Lisa Pan

Dr. Landrey designed his Honors Ancient Empires class with the semester-length in mind. He said, “I don’t think that if we spread it out over a year, the class would have been better. I think it just would have been different. So I like the semester format.” Had the Ancient Empires course been stretched over the course of a year, the pace would be different, Dr. Landrey said: “I think we’d cover more or less the same content, just more slowly and in more detail.” This longer format wouldn’t do justice to the intent of the course either. “I want students to understand [Honors Ancient Empires] as a window into studying the ancient world, as a gateway,” Dr. Landrey said.

Ms. Perelman said the history department is likely to continue to expand its Honors semester course offerings. However she shared that “I don’t know what the system is going to look like in the long term. It’s limited by how many teachers we have and what their expertise is.” 

The history curriculum has evolved significantly to maximize the quality of student learning through the exploration of diverse topics. The success the department found in shorter courses resulted from the dedication of the teaching faculty, and is an example of the advantage Bishop’s gives its students by testing out new course formats.

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About the Contributors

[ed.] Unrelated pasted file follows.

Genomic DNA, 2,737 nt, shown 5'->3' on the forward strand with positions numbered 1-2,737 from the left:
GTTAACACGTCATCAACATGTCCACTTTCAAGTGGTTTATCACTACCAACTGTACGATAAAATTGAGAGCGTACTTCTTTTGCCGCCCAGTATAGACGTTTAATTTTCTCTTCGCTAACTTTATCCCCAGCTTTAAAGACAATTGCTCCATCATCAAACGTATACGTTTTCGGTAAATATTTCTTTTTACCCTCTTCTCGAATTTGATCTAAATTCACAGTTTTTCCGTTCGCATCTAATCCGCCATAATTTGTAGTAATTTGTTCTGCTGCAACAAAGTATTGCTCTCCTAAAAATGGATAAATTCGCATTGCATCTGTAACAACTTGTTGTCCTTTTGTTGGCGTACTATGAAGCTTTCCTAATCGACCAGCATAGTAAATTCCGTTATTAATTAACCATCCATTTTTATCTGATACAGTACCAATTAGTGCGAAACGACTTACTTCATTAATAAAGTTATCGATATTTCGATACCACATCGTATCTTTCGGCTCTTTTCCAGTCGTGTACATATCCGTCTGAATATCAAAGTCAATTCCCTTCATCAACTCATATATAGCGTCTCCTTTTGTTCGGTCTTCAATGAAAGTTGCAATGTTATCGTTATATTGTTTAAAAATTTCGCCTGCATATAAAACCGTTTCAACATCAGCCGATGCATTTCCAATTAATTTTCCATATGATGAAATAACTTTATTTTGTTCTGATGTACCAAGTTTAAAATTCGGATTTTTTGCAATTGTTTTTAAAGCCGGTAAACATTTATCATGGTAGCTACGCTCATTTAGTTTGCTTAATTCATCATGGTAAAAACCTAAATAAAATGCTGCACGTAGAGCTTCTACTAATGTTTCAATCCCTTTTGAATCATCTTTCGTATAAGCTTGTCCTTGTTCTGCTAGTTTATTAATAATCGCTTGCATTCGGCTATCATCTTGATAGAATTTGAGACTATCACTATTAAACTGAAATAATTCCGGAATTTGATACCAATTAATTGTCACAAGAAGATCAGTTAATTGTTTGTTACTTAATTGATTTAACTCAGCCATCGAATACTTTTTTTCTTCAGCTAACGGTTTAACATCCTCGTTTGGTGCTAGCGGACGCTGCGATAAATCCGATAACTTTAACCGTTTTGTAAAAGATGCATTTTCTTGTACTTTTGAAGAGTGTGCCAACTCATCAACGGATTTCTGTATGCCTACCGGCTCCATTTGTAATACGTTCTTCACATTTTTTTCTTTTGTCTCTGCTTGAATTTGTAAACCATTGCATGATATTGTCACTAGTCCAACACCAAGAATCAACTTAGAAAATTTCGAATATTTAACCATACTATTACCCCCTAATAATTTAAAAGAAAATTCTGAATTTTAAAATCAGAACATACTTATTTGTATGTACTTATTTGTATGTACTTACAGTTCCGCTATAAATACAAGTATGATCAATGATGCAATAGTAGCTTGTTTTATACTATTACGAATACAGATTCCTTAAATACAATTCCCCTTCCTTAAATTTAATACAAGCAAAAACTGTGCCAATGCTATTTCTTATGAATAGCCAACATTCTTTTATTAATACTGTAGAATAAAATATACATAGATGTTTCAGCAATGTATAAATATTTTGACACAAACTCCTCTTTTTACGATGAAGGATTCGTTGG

Emeraude Westlake, Content Editor
Emeraude is a senior and this is her second year on The Tower. This year, she is a Content Editor and she loves covering campus events and trends. Along with writing, Emeraude enjoys creating art, watching (and making!) movies, and eating food. She is on the Varsity Cross Country and Soccer team and every night, she will laugh over an episode of Modern Family with her family. 
Lisa Pan, Assistant Graphics Editor
Lisa is in her second year of The Tower as a sophomore and an Assistant Graphics Editor. She loves writing articles, whether fun or serious, mainly about performing arts and entertainment recommendations. When she’s not at school or working in Los Angeles as a professional actress-singer-model, she spends her time writing novels and songs in addition to news articles somewhere in the library. And you better believe she’ll have a Harry Potter book in her backpack, an iced latte in her hand, and a smile on her face every day at school. If you ever see her around campus, feel free to stop and say hello!